Isaiah 35:1-10; Matthew 11:2-11
Third Sunday of Advent
It’s not hard to see why the word “Joy” is associated with Christmas. Christmas is a joyous season for many reasons, not least of which is the fact that we get to open presents! Many of us have fond memories of running downstairs on Christmas morning to see the delightfully wrapped packages awaiting us under the tree. And no doubt many of us here this morning are looking forward to Christmas this year with hope and expectation, perhaps to see what presents you will receive, or perhaps because there’s a gift that you are very excited to give to someone else.
For the youngsters here in the room this morning, one of the ways that you can tell you’re getting older (in addition to the fact that you start saying things like “youngster”), is that you find that you are more excited about seeing your younger relatives open their gifts than you are about opening up your own presents.
Whether your family is one of those families where everyone tears into their presents as soon as they wake up on Christmas morning, or whether your family is like my family, where we light some candles and turn on Christmas music and take turns opening up our presents one by one so that we can extend the gift-opening process as long as possible, giving and receiving gifts is indeed a joyous experience.
But the gifts that the prophet Isaiah predicted the Messiah would bring were not presents that could be very easily wrapped up and placed under a tree.
According to Isaiah, at the coming of the Messiah,
The eyes of the blind shall be opened, and the ears of the deaf unstopped; then the lame shall leap like a deer, and the tongue of the speechless sing for joy. For waters shall break forth in the wilderness, and streams in the desert; the burning sand shall become a pool, and the thirsty ground springs of water…(Is. 35:5-7a)
Imagine finding that under your tree on Christmas morning! But what a beautiful and joy-filled picture. The person who previously could not even walk, not begins leaping like a deer! The one who could not even speak, now sings for joy! And where there had previously been a drought, now there is a stream. And not just a stream, but a pool, and a spring of water gushing forth from the ground.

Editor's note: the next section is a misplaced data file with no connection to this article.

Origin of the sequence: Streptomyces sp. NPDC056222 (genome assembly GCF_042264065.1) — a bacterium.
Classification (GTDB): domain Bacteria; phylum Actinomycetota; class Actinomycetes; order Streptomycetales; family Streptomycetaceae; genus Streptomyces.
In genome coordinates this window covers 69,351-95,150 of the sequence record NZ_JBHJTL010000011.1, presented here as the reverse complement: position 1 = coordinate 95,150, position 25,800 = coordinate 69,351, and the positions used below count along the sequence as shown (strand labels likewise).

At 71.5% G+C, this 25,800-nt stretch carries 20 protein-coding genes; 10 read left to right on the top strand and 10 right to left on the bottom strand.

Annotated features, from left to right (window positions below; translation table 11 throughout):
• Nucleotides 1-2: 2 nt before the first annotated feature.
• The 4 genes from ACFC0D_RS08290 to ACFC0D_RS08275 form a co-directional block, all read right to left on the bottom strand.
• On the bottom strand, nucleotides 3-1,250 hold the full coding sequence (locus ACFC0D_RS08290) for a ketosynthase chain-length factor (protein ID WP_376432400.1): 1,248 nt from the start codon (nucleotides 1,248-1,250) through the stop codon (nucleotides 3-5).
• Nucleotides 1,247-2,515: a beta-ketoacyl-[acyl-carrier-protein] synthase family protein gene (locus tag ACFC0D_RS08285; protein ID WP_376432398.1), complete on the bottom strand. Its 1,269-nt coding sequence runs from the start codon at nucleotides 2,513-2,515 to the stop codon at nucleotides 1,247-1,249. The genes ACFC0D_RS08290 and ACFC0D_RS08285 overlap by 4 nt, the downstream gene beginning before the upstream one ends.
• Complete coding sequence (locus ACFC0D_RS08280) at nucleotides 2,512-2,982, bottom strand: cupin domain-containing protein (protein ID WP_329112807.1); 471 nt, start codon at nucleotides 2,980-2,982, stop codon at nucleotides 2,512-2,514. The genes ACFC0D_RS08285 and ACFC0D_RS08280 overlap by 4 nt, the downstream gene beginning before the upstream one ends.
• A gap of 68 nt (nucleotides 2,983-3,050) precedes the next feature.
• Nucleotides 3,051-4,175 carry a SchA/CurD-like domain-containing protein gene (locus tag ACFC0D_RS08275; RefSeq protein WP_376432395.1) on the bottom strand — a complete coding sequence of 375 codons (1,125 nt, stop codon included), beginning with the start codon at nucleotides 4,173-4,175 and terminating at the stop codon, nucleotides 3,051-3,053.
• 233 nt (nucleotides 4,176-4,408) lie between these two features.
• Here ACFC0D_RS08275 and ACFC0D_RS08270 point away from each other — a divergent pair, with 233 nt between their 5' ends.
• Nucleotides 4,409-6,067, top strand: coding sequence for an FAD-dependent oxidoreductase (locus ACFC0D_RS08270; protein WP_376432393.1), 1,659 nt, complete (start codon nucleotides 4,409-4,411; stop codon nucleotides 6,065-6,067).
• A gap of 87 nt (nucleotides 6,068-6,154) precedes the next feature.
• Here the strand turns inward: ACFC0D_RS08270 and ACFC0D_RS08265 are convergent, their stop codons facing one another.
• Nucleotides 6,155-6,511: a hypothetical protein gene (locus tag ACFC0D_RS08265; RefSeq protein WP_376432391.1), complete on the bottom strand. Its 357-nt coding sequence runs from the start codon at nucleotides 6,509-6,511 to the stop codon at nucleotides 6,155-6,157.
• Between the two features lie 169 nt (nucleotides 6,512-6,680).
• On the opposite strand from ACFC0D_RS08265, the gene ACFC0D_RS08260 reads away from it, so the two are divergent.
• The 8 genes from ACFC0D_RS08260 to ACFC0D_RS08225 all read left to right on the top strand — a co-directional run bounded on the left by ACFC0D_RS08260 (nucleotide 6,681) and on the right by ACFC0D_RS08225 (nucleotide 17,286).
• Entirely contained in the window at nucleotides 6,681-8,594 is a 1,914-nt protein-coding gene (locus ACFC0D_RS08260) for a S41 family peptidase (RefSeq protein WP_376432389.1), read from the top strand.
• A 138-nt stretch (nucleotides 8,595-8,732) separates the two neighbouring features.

This is a picture of a joy that cannot be contained. Joy that is from somewhere deep down inside. Joy that is overflowing, bubbling over.
In Isaiah’s prophecy, all of this would take place when God came to save, when the glory of the Lord was revealed, and when all would see and recognize the wonder and majesty of God (see Is. 35:2). And the end result would be that “the ransomed of the Lord shall return, and come to Zion with singing; everlasting joy shall be upon their heads; they shall obtain joy and gladness, and sorrow and sighing shall flee away (Is. 35:10b).
In Isaiah’s mind, in order for this to happen, the coming of the Lord’s salvation would also come with God’s “vengeance, and with terrible recompense” (Is. 35:4) — in other words, God’s judgment and wrath — no doubt on the enemies of Israel. For a people who had been downtrodden and oppressed for so long by so many different people groups, this was a much longed-for occurrence, and would be received as a welcome gift.
Was Jesus Really the One?
And yet the actual coming of the Messiah, the birth of the baby Jesus which we celebrate this time of the year, included none of the fire and brimstone, none of the judgment coming down out of the sky, none of the plagues or hailstorms that we might have expected to be associated with God’s rescue and redemption.